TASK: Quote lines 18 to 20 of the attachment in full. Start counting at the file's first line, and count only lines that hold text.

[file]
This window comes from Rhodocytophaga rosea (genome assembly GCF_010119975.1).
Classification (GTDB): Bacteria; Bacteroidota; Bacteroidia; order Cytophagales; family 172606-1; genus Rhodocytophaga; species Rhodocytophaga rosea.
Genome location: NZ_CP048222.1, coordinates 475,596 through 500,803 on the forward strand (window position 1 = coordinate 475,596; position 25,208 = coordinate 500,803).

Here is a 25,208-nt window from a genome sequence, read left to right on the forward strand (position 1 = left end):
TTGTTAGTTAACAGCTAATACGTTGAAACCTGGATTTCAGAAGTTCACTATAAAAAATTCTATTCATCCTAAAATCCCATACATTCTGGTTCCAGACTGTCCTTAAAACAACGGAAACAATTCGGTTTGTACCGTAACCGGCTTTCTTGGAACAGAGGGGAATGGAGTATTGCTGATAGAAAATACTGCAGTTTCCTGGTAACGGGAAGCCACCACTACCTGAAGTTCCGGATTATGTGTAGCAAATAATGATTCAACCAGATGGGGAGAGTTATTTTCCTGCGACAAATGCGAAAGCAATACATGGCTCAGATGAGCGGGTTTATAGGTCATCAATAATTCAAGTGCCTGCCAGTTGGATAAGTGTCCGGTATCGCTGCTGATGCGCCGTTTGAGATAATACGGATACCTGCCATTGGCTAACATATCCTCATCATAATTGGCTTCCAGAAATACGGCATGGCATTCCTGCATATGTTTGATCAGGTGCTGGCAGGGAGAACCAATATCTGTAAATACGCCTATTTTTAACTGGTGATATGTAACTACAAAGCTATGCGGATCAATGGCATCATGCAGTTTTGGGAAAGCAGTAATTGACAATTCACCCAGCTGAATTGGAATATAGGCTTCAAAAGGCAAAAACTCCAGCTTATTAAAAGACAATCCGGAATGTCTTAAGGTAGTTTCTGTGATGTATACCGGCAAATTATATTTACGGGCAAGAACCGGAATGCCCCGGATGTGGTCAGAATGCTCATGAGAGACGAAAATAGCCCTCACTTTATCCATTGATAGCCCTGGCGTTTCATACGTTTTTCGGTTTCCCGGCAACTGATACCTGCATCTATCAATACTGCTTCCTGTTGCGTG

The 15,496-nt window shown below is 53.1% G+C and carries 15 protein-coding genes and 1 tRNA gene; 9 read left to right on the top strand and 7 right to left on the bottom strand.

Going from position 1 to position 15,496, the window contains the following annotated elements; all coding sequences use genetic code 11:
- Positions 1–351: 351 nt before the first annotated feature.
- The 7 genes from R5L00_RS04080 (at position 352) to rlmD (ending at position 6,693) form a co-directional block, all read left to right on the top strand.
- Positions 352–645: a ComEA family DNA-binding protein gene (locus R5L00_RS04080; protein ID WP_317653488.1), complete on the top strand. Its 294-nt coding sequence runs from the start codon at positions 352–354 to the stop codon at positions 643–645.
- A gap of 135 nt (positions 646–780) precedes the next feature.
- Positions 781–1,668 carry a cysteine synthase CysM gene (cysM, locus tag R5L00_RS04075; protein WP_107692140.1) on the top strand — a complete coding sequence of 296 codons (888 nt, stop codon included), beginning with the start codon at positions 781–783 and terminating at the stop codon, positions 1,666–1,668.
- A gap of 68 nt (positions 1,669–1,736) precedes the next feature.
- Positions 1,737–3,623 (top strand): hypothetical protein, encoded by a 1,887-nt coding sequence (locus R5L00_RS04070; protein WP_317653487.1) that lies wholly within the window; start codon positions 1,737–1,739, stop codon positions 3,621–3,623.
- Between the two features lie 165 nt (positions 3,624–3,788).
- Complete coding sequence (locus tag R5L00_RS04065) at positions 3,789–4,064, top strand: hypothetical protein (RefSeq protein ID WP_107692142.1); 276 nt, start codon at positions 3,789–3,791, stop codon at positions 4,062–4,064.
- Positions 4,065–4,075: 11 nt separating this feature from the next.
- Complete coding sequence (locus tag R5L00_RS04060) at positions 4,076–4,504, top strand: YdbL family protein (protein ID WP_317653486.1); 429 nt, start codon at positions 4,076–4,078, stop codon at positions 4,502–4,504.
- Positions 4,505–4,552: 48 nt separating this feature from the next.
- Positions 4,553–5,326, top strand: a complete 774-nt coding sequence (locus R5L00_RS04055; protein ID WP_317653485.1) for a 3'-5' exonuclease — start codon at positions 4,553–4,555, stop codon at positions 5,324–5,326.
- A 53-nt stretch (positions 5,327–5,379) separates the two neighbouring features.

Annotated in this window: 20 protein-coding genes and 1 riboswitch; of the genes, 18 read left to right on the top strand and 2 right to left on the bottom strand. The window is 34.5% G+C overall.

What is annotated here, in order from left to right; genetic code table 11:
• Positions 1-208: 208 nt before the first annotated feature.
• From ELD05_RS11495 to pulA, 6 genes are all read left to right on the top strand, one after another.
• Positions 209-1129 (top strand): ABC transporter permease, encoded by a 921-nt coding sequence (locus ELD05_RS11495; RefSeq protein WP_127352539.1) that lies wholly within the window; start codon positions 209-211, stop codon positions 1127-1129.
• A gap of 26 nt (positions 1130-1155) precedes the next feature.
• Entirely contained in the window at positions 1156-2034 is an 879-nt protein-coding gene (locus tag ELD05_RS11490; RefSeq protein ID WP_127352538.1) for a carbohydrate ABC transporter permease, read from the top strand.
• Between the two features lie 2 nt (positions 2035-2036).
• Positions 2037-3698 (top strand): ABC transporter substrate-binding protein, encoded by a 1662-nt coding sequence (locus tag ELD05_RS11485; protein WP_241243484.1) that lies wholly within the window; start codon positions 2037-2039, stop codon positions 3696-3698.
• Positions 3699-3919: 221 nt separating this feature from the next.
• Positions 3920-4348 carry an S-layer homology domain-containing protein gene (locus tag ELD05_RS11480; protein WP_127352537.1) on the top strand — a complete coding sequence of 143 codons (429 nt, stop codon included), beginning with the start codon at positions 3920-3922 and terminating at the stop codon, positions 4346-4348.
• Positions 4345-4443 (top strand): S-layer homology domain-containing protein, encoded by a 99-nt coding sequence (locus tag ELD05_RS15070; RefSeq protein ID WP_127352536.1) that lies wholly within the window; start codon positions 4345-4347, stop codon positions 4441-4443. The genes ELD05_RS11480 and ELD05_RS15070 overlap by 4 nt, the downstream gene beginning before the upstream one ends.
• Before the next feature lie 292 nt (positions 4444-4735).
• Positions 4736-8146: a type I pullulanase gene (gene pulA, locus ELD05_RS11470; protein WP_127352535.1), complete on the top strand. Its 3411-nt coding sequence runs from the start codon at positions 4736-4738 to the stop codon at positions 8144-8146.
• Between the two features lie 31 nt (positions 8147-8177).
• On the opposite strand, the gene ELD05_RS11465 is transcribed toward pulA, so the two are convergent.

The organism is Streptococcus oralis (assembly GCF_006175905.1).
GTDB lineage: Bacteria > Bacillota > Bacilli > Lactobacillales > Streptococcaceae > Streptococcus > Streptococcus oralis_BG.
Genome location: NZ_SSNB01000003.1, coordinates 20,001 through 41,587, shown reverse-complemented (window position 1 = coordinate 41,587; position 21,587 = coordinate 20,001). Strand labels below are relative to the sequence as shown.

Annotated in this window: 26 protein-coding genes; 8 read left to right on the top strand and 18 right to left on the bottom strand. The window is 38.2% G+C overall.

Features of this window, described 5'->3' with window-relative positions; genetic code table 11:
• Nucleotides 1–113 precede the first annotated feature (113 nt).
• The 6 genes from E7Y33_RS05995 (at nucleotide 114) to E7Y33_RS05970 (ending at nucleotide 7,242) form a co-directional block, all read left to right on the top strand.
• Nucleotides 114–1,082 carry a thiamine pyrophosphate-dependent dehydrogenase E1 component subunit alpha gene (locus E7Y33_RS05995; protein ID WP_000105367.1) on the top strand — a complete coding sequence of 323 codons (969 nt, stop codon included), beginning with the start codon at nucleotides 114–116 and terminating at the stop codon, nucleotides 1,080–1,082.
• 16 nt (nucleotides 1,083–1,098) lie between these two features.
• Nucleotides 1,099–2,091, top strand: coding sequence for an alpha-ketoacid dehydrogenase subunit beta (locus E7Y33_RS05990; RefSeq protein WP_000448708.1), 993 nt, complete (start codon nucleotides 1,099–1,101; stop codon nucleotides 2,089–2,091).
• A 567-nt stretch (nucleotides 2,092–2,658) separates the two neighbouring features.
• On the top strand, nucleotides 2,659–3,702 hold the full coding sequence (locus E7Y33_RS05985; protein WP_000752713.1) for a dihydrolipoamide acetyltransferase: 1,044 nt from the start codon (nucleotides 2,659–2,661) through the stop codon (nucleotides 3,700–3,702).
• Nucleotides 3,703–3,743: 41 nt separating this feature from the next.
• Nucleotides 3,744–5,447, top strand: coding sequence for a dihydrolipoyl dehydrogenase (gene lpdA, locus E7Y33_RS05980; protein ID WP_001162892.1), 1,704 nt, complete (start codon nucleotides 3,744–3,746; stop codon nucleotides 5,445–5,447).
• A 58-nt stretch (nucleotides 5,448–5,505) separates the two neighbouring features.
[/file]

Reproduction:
- Complete coding sequence (locus tag R5L00_RS04060) at positions 4,076–4,504, top strand: YdbL family protein (protein ID WP_317653486.1); 429 nt, start codon at positions 4,076–4,078, stop codon at positions 4,502–4,504.
- Positions 4,505–4,552: 48 nt separating this feature from the next.
- Positions 4,553–5,326, top strand: a complete 774-nt coding sequence (locus R5L00_RS04055; protein ID WP_317653485.1) for a 3'-5' exonuclease — start codon at positions 4,553–4,555, stop codon at positions 5,324–5,326.